How to identify hardware driver problems
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Your computer (your operating system in fact) features support for hundreds, and even thousands of hardware accessories (also called devices). These devices include but are not limited to printers, network adapters, digital cameras, and keyboards. These hardware accessories extend what your computer can do. But how does Windows manage to provide this level of flexibility? Simple – by using software called device drivers.
These drivers are the ones doing all the hard work so you don’t have to. They communicate with the hardware. There is one hardware driver for each hardware device you can connect to your computer. But, as developers and software creators find new tweaks and improve the software, the driver is updated. These updates are meant to improve the performance, security, or to correct a problem of the hardware device.
In most cases, hardware accessories can be connected and used without any problem. However, occasionally, your computer might stumble upon a problem or give throw an error when using a new piece of hardware. The computer can also develop a problem after using the hardware for some time. The device could have even worked correctly until the problem. When this happens, the computer will throw an error message and the hardware will be totally or partially unusable. Be aware that the problem can be generated by your hardware. If it is not the hardware, then it is the driver! Don’t get too scared, device drivers can be upgraded to newer versions, rolled back to older versions, or even reinstalled.
But how do you find out if it is a driver that is causing all the errors? Simply go through the steps below:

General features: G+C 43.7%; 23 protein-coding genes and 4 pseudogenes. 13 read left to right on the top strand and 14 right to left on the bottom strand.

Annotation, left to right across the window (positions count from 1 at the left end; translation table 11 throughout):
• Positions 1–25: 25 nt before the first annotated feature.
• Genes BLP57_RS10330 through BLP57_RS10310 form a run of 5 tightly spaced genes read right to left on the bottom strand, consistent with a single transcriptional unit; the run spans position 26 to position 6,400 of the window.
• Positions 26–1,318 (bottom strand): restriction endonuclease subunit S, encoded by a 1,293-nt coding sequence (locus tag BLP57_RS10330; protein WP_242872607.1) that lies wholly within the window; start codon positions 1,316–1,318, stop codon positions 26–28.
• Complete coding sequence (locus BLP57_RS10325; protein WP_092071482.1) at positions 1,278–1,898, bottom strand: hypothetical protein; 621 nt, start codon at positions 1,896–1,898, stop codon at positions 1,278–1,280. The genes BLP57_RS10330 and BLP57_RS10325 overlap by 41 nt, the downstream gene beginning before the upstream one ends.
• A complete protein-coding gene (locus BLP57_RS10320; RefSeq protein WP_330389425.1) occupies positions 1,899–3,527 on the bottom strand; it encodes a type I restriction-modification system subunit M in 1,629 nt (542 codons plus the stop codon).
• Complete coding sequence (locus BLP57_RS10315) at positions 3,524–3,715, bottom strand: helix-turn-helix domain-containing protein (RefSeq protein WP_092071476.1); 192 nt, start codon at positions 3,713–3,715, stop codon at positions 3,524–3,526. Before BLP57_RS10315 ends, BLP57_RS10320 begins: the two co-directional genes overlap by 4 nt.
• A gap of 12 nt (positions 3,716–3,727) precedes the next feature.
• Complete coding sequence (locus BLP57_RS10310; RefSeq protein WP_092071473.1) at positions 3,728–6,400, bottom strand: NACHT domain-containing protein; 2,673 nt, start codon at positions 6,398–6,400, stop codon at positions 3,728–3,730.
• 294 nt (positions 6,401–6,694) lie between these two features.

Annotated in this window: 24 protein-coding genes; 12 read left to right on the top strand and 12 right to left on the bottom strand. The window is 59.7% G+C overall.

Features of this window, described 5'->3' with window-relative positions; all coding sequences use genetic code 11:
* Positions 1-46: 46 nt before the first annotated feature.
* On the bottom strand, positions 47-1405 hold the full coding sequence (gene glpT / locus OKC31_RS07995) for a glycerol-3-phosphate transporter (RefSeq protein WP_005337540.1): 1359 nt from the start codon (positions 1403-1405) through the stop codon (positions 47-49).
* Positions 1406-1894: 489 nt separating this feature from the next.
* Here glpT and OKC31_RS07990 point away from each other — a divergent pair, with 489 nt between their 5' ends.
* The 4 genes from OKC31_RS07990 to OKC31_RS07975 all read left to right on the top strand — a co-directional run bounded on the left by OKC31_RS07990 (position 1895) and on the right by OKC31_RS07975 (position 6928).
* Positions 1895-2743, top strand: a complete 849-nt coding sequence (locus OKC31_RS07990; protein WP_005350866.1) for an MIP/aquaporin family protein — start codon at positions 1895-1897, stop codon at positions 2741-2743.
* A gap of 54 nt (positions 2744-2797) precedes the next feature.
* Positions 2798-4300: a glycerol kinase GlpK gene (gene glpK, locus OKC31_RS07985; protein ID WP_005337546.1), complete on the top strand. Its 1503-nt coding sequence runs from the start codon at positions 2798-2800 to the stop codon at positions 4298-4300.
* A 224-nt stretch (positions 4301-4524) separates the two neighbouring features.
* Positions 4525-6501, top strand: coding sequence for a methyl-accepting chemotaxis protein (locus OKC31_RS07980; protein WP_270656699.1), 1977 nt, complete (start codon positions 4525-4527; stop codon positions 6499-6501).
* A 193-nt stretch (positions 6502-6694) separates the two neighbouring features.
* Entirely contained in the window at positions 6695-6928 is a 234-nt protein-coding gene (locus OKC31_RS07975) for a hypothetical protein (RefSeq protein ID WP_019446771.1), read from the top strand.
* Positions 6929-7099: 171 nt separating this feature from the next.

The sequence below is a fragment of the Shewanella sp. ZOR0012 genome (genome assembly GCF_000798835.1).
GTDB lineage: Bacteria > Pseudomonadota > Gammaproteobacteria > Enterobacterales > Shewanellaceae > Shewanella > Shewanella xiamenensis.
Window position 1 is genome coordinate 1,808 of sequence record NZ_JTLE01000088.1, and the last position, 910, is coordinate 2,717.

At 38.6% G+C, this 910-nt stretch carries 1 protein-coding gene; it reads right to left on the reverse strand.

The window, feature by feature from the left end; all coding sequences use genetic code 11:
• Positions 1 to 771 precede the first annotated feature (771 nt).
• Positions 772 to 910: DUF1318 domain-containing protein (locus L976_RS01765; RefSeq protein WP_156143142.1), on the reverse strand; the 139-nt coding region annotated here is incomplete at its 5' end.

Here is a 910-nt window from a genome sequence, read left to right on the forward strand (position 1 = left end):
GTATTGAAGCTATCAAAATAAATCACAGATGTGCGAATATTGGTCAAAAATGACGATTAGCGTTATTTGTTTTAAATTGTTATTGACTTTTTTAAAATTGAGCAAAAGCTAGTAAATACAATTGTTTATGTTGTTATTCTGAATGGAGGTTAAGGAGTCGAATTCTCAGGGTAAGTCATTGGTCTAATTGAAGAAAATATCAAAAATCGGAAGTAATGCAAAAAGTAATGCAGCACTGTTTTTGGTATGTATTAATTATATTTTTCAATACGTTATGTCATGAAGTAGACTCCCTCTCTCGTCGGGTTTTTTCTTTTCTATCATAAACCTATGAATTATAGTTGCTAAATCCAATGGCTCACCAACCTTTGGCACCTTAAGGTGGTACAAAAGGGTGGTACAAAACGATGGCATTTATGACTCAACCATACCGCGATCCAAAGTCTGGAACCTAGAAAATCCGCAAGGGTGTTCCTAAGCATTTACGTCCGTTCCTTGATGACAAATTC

- Take a moment to remember if you recently upgraded the device driver or any other software that is related to your hardware. If you did that, simply roll back the driver to its previous version and everything should work just fine.
- If you are experiencing occasional problems or if your hardware is not compatible with your Windows version, you must upgrade the device driver. This is a fairly easy process and doesn’t take more than 5 minutes.
- If your hardware suddenly stopped working, you must upgrade the device driver at once. If, after the upgrade, the problem is still there, try reinstalling the device driver. If, after the reinstall, the problem continues, you have a hardware problem. You should check the hardware device’s documentation.
Remember, the first signs of outdated or obsolete hardware drivers are Windows errors. After the errors, you will realize that your hardware is working below its performance parameters, if working at all. Faulty drivers can even cause crashes, blue screens, and other errors. Go through the steps above to make sure the problem comes from your driver, not your hardware. Hardware drivers can be found on the Internet fairly easy. Simply navigate to the device manufacturer’s website and you should find a “Download drivers” section. You will have to choose your device from a list and the download begins automatically. It is fast, easy, and absolutely free.